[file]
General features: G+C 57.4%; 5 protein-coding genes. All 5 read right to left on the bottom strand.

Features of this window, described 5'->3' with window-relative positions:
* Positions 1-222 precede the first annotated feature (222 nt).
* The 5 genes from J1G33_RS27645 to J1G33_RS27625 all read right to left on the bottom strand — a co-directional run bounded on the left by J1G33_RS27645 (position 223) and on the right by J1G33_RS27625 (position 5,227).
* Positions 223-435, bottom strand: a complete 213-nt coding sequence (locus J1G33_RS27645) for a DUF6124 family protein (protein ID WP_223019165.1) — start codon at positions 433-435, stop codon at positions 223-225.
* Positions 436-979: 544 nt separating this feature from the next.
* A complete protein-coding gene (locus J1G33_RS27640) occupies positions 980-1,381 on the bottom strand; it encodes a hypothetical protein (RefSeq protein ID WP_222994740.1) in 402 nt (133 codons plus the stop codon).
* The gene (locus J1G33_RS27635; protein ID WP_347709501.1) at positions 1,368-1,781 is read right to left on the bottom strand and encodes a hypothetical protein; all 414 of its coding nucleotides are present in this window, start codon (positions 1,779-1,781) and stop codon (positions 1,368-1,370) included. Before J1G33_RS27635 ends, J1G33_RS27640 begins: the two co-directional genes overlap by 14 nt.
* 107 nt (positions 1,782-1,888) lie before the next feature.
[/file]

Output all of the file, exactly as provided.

General features: G+C 57.4%; 5 protein-coding genes. All 5 read right to left on the bottom strand.

Features of this window, described 5'->3' with window-relative positions:
* Positions 1-222 precede the first annotated feature (222 nt).
* The 5 genes from J1G33_RS27645 to J1G33_RS27625 all read right to left on the bottom strand — a co-directional run bounded on the left by J1G33_RS27645 (position 223) and on the right by J1G33_RS27625 (position 5,227).
* Positions 223-435, bottom strand: a complete 213-nt coding sequence (locus J1G33_RS27645) for a DUF6124 family protein (protein ID WP_223019165.1) — start codon at positions 433-435, stop codon at positions 223-225.
* Positions 436-979: 544 nt separating this feature from the next.
* A complete protein-coding gene (locus J1G33_RS27640) occupies positions 980-1,381 on the bottom strand; it encodes a hypothetical protein (RefSeq protein ID WP_222994740.1) in 402 nt (133 codons plus the stop codon).
* The gene (locus J1G33_RS27635; protein ID WP_347709501.1) at positions 1,368-1,781 is read right to left on the bottom strand and encodes a hypothetical protein; all 414 of its coding nucleotides are present in this window, start codon (positions 1,779-1,781) and stop codon (positions 1,368-1,370) included. Before J1G33_RS27635 ends, J1G33_RS27640 begins: the two co-directional genes overlap by 14 nt.
* 107 nt (positions 1,782-1,888) lie before the next feature.